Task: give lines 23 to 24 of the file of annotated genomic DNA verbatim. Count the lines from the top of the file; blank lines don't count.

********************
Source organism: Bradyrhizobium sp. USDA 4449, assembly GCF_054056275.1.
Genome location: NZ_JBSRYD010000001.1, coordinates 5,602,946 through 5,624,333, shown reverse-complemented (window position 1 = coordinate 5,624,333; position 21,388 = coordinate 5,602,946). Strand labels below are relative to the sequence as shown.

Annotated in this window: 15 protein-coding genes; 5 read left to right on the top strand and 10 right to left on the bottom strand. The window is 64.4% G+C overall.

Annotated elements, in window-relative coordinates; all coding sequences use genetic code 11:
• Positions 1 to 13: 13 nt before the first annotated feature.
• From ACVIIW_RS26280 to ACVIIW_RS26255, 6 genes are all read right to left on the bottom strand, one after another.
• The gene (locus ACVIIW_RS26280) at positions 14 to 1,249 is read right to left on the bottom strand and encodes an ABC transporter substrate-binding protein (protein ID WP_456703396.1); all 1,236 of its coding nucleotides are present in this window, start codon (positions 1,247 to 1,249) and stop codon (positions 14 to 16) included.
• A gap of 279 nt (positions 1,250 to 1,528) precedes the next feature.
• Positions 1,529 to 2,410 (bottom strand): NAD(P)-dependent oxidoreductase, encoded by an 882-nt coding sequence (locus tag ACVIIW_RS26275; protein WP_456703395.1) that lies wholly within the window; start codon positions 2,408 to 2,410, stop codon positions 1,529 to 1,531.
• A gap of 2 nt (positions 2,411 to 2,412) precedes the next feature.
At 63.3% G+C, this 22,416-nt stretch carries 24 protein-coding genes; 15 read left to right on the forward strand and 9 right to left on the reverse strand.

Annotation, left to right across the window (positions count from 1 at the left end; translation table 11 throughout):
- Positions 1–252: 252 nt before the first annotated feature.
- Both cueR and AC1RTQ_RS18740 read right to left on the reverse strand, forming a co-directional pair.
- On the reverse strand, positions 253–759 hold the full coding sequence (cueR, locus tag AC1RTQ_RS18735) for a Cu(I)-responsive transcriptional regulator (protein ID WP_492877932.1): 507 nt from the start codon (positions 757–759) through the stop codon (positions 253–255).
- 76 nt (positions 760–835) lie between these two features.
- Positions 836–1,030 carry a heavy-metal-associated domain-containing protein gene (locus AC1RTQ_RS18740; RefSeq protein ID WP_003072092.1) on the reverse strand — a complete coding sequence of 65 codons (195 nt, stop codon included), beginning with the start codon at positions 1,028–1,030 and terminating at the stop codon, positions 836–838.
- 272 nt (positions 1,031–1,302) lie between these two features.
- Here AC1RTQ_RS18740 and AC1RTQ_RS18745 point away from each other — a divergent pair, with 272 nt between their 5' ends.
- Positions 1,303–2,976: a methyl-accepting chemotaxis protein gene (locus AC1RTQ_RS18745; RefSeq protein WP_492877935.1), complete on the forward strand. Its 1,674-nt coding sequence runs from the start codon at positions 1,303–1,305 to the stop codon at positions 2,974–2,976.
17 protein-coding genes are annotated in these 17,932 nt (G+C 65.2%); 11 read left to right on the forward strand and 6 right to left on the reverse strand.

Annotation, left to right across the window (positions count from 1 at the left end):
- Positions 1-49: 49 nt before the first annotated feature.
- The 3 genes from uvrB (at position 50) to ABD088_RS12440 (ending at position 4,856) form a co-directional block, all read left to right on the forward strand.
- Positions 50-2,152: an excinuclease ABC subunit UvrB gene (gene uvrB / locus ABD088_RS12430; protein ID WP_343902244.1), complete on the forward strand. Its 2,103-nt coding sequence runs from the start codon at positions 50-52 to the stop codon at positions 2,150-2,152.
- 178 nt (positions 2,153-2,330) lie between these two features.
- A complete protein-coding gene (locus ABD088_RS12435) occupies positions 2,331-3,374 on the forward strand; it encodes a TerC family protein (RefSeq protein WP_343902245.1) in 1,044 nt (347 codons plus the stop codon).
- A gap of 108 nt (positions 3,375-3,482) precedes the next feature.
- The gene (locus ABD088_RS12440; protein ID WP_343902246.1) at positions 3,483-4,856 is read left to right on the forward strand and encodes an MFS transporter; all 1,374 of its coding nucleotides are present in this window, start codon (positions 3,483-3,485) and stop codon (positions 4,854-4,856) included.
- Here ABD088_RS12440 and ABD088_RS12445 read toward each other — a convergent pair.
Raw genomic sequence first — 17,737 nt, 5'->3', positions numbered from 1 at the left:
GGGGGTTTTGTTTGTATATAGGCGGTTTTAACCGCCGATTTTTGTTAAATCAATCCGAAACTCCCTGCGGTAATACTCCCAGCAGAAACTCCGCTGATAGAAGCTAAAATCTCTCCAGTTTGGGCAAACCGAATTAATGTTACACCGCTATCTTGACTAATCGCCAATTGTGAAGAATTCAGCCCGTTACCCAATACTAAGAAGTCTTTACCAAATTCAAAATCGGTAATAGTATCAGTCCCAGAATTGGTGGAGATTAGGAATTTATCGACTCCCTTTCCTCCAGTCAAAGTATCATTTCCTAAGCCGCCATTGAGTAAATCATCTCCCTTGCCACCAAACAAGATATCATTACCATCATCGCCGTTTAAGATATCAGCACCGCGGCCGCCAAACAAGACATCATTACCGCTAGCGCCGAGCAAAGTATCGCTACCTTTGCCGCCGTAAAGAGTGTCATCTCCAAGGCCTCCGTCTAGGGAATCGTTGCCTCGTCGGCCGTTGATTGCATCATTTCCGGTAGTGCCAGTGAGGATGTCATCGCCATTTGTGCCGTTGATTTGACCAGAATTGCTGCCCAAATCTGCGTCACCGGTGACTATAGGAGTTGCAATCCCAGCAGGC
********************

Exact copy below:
- Positions 1-49: 49 nt before the first annotated feature.
- The 3 genes from uvrB (at position 50) to ABD088_RS12440 (ending at position 4,856) form a co-directional block, all read left to right on the forward strand.